All teens want to be pilots; what of sadistic adults at the airport?

Saturday January 28 2023
A female pilot

A female pilot. If you ask a Ugandan kid in their lower teens or younger what they will be when they grow up, the most frequent answer you get is “pilot”. PHOTO | FILE | NMG


If you ask a Ugandan kid in their lower teens or younger what they will be when they grow up, the most frequent answer you get is “pilot”. This can be surprising because chances of ever getting into the cockpit for a Ugandan kid are less than one in ten million. For the national airline has six planes for a population of 45 million.

But chances of ending up tilling the land are about three in four, for about three-quarters of the people live off the land. This is not necessarily bad, after all, with an area of 93,063.3 square miles, Uganda has about 60 million acres. That works out to 1.33 acres per person on average. We are here talking about fertile, well-drained land with two or three rain seasons a year and plenty of sunshine. And though a fifth of the country’s area is water, it is fresh and also teeming with fish.

But if you want to look for a child who wants to be a farmer, better give up any other activity and concentrate on the search, for it can take you a lifetime before coming across one. It certainly is surprising that a Ugandan child thinks they can end up in aviation where the chances are microscopic and they do not consider agriculture which is the default career of the country’s population. There are even chances of a Ugandan child growing to become a boda boda rider than working in the aviation sector, for we have one million of those two wheelers for a population of 45 million.

Less than attractive

Moreover, the news about Uganda’s aviation sector is less than attractive. The country which has one international airport at Entebbe, recently acquired its six brand new planes but is yet to get clearance for the national carrier to fly direct to the UK, the most “natural” overseas destination due to historical colonial ties. This is because of the technical state of Entebbe Airport which is not considered good enough as the last airport at which an aircraft was handled before going to the UK! So Uganda Airlines would have to first fly to an approved airport. So if it is a regional rival country, you can as well expect it also to set stiff conditions like the British civil aviation authorities.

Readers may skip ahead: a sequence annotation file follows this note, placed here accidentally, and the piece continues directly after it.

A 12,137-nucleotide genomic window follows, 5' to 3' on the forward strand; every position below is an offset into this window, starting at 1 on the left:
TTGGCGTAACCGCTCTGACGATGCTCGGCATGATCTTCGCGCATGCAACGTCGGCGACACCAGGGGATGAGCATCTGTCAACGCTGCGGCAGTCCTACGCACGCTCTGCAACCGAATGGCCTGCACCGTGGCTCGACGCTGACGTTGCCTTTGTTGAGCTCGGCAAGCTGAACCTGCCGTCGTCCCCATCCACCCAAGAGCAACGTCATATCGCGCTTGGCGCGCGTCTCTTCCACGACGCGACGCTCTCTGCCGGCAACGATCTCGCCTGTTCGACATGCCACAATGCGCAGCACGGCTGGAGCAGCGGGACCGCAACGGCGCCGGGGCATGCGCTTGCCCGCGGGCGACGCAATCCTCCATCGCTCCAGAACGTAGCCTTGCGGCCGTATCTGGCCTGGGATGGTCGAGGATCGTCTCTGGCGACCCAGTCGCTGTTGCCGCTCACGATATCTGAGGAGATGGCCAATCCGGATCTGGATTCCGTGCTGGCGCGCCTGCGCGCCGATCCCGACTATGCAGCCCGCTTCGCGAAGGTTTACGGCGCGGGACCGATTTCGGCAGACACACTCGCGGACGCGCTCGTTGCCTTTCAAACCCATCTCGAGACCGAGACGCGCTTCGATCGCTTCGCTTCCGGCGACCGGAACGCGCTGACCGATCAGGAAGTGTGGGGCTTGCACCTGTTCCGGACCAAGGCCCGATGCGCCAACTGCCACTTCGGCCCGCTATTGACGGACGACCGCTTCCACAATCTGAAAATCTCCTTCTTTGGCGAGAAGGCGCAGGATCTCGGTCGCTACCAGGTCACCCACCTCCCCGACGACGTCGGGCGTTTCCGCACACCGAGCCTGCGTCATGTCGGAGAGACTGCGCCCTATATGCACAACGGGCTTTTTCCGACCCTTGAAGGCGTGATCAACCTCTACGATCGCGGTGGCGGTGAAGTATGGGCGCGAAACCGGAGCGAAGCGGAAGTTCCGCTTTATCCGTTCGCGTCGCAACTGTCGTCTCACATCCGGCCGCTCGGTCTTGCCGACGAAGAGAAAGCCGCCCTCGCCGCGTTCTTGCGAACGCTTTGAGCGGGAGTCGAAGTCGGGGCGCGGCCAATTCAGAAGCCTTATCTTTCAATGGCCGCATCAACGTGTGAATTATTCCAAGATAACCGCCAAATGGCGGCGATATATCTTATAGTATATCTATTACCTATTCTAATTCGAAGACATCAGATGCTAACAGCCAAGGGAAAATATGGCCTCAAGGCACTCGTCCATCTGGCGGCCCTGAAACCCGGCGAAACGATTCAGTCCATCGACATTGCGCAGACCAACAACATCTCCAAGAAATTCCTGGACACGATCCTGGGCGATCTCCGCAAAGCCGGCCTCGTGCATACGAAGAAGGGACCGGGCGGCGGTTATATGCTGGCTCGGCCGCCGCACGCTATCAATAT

The other not-so-good news that Ugandan media has been awash with recently is the shamefully uncouth conduct of some personnel at Entebbe when handling travellers. My patriotism discourages me from quoting examples. Suffice it to say that it doesn’t seem to matter to the said personnel that the airport is the country’s reception desk, its front office where they should be at their best and most professional conduct. The first time I went to the DR Congo border several years ago, I chatted up a Congolese immigration officer who was quite friendly. I confessed that he was the opposite of the image painted about Congolese officials.


He said without hesitation, “I am the first person to handle the people entering my country and the last to handle them as they leave. So the first and last impression they get of my country depends on the way I conduct myself.”

Humbled and impressed

I was humbled and impressed. To be honest I have never been harassed or faced extortion by any Ugandan official at our entry and exit points. But this is due to the considerable level of name recognition I enjoy at home now for 30 years, which I don’t expect from any Congolese person. So, the courtesy and education I got from the “mukongomani” awed me. Watching the videos and reading the accounts of travellers abused at Entebbe makes me wish that that Congolese immigration guy could be hired to mentor some of his counterpart compatriots of mine.

I certainly don’t think our kids are sadists who want to work in a sector that apparently causes anguish to travellers. It is more likely that they are ignorant of the opportunities in agriculture in their predominantly agricultural country. Whose job is it to make agriculture profitable and appealing to the young in this agricultural country? The ministry of aviation, perhaps?

Buwembo is a Kampala-based journalist. E-mail: [email protected]